This is a crucial point for people. If they have no clue what is going on, if they don’t understand what their body is trying to tell them, if they have never meditated or practiced introspection, they will likely look to medication. Which means they will go to the doctor and pick up a prescription for happy pills. Or, they will try to self-medicate with drugs, shopping, video games, any of the numerous distractions our media driven society gives us open access to.

But no matter what our form of medication is, it will always do two things. First, it will cause an addiction. Without the distraction of choice, we feel that pressing despair. So, we stay numb to it. Second, it fails to make that feeling go away. It doesn’t fix the underlying problem. Which means that the more we run from it, the more it pushes back, and the more we need to numb it, which leads to a tighter grip from our addictions.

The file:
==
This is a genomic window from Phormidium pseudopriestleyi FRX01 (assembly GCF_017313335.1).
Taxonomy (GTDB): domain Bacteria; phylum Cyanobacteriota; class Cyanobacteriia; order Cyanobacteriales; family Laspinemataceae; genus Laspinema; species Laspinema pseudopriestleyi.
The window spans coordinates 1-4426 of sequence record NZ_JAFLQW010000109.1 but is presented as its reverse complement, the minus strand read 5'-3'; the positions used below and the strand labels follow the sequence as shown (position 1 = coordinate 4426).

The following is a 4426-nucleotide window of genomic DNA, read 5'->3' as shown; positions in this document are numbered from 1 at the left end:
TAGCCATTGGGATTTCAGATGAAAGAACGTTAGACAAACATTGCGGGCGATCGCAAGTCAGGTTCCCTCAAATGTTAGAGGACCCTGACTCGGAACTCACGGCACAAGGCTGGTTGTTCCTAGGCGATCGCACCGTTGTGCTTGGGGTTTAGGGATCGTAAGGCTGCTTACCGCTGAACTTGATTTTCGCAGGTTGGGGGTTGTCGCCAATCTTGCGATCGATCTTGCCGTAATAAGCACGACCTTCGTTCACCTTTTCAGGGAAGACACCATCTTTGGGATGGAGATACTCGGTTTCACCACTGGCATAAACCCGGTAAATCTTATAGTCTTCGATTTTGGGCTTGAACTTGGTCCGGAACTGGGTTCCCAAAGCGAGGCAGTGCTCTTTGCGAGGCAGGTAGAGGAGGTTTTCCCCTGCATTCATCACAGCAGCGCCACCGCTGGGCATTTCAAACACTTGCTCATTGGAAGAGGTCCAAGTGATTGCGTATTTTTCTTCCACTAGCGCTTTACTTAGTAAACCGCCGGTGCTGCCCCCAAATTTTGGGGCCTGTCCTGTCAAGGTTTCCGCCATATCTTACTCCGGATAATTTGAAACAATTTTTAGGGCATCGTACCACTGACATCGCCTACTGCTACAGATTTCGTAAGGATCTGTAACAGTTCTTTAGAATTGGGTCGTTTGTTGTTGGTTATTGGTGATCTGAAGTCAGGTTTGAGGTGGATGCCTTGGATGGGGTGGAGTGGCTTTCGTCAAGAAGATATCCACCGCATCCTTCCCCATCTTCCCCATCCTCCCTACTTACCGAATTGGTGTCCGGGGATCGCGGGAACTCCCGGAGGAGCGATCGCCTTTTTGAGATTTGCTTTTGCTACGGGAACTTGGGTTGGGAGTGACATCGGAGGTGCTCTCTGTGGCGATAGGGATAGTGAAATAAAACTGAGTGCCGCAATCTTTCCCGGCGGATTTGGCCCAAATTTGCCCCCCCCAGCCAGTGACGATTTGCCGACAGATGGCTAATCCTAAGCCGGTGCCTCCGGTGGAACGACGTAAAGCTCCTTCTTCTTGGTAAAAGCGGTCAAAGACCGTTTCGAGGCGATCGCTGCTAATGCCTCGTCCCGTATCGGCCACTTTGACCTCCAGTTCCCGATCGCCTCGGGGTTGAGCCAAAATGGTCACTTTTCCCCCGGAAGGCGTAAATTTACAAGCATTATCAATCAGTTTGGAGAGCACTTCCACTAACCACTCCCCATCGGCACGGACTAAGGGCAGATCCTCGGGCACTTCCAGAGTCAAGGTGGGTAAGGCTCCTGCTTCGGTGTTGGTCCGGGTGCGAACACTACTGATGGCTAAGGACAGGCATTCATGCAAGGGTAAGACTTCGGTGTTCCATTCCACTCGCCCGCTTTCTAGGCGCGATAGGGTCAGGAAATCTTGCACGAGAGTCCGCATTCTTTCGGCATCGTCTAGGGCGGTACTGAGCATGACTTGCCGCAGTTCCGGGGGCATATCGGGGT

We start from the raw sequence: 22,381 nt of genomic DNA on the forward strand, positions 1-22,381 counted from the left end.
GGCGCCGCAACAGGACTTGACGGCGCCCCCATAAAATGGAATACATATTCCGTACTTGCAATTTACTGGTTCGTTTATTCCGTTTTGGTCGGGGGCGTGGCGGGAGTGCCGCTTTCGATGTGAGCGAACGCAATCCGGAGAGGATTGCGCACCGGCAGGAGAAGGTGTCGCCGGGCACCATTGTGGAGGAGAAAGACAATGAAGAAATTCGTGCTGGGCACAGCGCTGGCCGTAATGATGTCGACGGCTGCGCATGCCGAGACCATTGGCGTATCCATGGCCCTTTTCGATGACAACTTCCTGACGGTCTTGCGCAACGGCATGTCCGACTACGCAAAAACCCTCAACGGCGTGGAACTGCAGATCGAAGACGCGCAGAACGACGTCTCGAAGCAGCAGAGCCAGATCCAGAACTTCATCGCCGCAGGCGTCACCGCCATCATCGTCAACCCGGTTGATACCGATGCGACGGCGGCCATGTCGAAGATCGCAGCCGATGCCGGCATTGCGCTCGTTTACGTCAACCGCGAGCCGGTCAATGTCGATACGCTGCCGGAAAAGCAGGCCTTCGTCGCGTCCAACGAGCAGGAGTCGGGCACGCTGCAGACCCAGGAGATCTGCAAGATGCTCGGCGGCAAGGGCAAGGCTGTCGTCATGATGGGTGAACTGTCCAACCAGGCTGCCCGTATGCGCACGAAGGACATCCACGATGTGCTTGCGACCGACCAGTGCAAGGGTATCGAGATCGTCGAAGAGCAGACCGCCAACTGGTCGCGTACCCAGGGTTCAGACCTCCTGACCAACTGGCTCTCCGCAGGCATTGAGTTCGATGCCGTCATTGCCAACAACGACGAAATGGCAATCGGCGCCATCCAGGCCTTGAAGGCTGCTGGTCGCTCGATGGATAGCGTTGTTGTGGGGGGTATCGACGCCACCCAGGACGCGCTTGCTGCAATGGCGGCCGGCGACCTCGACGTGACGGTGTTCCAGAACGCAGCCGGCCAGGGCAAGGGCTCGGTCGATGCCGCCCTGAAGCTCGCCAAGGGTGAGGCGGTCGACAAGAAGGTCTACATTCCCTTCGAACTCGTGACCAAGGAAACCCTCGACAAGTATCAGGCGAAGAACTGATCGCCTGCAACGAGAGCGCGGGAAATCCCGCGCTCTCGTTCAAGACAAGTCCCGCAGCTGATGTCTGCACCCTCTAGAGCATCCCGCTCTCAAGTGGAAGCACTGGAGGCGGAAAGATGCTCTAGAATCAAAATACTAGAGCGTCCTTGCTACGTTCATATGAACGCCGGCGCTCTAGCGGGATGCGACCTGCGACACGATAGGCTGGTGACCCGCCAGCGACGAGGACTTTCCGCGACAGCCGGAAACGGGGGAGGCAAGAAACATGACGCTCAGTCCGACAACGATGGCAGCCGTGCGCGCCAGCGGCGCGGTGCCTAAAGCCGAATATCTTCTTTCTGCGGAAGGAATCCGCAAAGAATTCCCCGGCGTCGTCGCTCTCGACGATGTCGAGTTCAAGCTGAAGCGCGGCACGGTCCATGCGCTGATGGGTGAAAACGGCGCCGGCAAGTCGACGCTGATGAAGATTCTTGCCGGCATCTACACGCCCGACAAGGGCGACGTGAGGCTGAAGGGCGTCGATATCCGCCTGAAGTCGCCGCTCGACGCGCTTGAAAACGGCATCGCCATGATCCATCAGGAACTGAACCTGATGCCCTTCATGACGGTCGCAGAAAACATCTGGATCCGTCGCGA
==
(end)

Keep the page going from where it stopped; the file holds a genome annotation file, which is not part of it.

And, this is all because we cannot, or will not, recognize that we have a substantial need that is not being filled. There is some facet of our character that is not being given the freedom to express itself. Some hunger that is not being fed. A parched throat that cannot gain relief.

We continue on this way until finally, we need a 2X4 to smack us upside the head. The universe has to go, “Hey! Dummy! Look over here! You’re missing the point!”


Next week I'll continue with the next section. In this series I ask that you follow along and comment. This is an extremely personal and sensitive process. I do NOT want anyone to share personal details on this blog! I am sharing mine to help you understand, to let you know that you are not alone. If you would like to comment, please feel free but be patient while I review the comment before it is published. Thank you for reading!